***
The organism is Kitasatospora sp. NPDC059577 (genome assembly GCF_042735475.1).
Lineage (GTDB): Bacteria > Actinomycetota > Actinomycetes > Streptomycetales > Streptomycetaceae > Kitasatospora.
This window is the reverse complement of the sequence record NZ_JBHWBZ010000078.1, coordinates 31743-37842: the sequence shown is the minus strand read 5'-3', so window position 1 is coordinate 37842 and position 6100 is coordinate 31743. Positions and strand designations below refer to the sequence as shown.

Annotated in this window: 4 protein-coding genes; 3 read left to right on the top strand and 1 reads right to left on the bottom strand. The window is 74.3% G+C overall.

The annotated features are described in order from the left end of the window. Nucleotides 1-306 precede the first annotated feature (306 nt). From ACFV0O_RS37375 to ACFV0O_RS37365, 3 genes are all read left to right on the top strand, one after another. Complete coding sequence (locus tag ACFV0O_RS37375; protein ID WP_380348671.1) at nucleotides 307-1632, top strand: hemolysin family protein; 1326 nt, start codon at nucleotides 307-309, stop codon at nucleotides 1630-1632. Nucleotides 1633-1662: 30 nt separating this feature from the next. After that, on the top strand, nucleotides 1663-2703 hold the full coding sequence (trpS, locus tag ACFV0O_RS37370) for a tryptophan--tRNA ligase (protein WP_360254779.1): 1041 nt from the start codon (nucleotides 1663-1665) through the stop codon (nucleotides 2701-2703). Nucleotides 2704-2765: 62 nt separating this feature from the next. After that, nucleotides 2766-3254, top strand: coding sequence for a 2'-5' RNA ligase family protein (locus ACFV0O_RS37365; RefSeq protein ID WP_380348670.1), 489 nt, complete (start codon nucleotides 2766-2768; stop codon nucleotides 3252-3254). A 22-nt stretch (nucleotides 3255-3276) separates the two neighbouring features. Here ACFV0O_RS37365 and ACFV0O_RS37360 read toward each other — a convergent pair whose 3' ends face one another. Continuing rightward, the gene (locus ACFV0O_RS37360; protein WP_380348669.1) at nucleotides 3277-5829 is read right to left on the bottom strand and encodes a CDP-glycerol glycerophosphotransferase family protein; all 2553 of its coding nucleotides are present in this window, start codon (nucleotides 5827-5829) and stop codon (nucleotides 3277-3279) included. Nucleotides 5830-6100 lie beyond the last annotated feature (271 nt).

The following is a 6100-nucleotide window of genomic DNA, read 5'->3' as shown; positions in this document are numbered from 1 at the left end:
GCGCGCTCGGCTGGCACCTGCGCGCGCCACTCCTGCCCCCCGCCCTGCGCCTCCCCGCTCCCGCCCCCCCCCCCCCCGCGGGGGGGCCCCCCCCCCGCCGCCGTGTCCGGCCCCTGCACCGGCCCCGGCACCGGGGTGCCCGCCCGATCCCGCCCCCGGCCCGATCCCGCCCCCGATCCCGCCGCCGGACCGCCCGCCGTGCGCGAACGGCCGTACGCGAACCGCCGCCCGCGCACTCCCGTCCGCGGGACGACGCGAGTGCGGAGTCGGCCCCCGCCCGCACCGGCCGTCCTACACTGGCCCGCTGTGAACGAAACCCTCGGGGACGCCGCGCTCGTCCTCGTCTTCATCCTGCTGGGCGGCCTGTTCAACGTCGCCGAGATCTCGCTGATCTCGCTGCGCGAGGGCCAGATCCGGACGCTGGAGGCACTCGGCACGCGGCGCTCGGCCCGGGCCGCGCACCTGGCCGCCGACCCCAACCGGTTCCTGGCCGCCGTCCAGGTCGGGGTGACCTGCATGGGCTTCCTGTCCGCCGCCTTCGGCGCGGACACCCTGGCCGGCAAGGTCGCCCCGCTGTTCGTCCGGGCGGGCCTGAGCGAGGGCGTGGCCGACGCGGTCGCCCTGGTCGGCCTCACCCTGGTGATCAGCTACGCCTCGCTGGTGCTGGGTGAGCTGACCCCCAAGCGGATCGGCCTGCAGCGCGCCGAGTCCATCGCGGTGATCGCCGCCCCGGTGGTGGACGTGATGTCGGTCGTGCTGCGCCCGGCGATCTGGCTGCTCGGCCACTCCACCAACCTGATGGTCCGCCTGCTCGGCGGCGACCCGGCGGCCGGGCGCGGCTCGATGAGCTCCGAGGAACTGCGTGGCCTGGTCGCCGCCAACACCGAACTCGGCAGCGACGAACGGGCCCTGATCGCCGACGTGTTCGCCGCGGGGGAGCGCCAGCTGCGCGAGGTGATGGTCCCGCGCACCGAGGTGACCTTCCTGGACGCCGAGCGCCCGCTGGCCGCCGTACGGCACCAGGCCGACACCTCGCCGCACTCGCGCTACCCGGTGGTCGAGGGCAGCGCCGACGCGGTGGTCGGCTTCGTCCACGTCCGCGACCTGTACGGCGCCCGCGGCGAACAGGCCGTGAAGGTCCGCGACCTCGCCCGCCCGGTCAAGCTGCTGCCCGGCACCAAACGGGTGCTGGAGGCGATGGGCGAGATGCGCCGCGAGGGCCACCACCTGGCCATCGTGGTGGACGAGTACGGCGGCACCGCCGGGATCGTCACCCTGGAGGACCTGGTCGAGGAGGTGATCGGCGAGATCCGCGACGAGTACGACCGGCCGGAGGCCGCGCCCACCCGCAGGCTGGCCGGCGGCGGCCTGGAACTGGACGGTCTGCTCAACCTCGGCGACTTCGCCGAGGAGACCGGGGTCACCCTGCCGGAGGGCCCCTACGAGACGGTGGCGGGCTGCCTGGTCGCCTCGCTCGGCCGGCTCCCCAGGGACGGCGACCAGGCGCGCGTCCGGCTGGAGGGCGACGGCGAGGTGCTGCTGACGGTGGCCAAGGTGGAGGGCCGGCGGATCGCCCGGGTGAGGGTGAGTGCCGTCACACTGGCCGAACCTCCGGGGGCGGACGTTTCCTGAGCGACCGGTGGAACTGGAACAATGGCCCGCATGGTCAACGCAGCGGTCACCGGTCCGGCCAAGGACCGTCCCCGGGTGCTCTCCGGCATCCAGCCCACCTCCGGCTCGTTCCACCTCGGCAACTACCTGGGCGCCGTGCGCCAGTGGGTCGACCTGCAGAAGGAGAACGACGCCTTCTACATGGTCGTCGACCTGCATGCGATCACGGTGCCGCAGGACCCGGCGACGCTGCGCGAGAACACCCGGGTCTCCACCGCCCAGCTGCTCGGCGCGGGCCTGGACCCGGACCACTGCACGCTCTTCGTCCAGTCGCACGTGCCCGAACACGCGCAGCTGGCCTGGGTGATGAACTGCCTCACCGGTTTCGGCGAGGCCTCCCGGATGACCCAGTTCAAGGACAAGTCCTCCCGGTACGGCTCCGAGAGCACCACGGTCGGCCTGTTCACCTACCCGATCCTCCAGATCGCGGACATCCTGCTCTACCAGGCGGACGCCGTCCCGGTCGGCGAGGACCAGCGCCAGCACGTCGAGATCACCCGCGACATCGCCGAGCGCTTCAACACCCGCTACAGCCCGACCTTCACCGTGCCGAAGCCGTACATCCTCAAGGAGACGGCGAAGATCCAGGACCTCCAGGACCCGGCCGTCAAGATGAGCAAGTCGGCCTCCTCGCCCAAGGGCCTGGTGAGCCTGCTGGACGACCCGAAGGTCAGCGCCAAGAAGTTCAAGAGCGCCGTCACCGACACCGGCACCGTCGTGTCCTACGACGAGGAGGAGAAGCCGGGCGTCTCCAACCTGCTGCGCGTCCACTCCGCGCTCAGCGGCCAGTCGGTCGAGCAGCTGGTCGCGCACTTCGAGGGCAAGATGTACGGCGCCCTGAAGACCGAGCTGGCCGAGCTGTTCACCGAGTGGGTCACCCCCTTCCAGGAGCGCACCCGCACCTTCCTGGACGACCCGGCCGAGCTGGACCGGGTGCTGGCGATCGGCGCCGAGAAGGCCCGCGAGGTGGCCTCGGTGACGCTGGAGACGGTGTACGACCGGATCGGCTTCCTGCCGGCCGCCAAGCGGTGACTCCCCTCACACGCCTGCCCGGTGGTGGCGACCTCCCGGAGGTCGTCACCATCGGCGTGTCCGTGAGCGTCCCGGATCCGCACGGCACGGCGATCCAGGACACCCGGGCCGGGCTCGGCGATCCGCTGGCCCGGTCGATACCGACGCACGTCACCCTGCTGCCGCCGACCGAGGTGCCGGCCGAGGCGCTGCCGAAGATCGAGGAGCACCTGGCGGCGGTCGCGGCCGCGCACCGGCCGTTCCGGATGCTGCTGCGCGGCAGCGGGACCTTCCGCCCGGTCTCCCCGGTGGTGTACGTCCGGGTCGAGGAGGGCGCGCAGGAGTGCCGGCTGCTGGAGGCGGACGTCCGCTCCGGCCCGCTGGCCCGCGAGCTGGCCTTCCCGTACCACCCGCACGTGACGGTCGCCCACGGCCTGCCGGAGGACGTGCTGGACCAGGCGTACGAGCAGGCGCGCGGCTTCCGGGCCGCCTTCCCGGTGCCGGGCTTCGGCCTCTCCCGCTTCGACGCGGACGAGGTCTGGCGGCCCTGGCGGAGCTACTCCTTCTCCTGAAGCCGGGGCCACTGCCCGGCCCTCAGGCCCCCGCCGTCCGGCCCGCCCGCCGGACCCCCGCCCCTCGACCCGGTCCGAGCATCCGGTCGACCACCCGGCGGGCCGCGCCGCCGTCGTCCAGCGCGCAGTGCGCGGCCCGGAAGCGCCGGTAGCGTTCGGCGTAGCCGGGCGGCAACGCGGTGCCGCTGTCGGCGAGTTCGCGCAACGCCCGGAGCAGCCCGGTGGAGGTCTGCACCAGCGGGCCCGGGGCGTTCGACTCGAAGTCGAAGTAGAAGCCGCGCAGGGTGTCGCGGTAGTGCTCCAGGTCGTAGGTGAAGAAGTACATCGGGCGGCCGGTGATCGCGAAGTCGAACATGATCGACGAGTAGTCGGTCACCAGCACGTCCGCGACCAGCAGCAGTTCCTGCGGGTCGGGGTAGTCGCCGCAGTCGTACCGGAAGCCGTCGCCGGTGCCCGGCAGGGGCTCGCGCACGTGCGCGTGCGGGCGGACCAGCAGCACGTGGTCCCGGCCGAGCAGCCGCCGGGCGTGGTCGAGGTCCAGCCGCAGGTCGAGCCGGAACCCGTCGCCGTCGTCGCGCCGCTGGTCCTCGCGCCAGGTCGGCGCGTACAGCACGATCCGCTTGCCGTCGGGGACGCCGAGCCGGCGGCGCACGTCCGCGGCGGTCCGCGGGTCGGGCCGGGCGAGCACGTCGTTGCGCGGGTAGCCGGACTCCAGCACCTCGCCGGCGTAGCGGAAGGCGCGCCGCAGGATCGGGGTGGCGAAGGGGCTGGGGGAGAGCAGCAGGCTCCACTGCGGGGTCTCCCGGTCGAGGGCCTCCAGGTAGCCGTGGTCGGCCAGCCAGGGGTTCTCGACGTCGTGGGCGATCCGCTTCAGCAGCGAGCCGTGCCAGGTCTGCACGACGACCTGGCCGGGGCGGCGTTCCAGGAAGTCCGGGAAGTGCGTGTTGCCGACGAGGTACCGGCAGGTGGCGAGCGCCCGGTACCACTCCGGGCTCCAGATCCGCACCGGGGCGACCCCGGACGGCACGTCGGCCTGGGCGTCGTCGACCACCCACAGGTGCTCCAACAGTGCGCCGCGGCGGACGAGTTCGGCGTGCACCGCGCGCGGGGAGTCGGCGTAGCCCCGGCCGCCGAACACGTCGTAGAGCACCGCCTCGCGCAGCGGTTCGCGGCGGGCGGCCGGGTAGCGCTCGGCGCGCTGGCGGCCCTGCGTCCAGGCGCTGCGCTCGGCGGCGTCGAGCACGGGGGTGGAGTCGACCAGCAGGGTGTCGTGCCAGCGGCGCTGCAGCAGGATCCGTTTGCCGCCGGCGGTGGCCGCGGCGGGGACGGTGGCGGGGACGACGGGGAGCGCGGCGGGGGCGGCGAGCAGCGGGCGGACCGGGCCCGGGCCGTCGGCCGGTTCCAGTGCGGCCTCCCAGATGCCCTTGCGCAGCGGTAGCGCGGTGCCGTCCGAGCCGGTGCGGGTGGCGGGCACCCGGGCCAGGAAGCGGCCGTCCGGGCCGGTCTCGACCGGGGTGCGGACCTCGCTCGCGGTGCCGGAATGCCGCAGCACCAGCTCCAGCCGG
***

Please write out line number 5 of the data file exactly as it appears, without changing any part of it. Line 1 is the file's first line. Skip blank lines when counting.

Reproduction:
The annotated features are described in order from the left end of the window. Nucleotides 1-306 precede the first annotated feature (306 nt). From ACFV0O_RS37375 to ACFV0O_RS37365, 3 genes are all read left to right on the top strand, one after another. Complete coding sequence (locus tag ACFV0O_RS37375; protein ID WP_380348671.1) at nucleotides 307-1632, top strand: hemolysin family protein; 1326 nt, start codon at nucleotides 307-309, stop codon at nucleotides 1630-1632. Nucleotides 1633-1662: 30 nt separating this feature from the next. After that, on the top strand, nucleotides 1663-2703 hold the full coding sequence (trpS, locus tag ACFV0O_RS37370) for a tryptophan--tRNA ligase (protein WP_360254779.1): 1041 nt from the start codon (nucleotides 1663-1665) through the stop codon (nucleotides 2701-2703). Nucleotides 2704-2765: 62 nt separating this feature from the next. After that, nucleotides 2766-3254, top strand: coding sequence for a 2'-5' RNA ligase family protein (locus ACFV0O_RS37365; RefSeq protein ID WP_380348670.1), 489 nt, complete (start codon nucleotides 2766-2768; stop codon nucleotides 3252-3254). A 22-nt stretch (nucleotides 3255-3276) separates the two neighbouring features. Here ACFV0O_RS37365 and ACFV0O_RS37360 read toward each other — a convergent pair whose 3' ends face one another. Continuing rightward, the gene (locus ACFV0O_RS37360; protein WP_380348669.1) at nucleotides 3277-5829 is read right to left on the bottom strand and encodes a CDP-glycerol glycerophosphotransferase family protein; all 2553 of its coding nucleotides are present in this window, start codon (nucleotides 5827-5829) and stop codon (nucleotides 3277-3279) included. Nucleotides 5830-6100 lie beyond the last annotated feature (271 nt).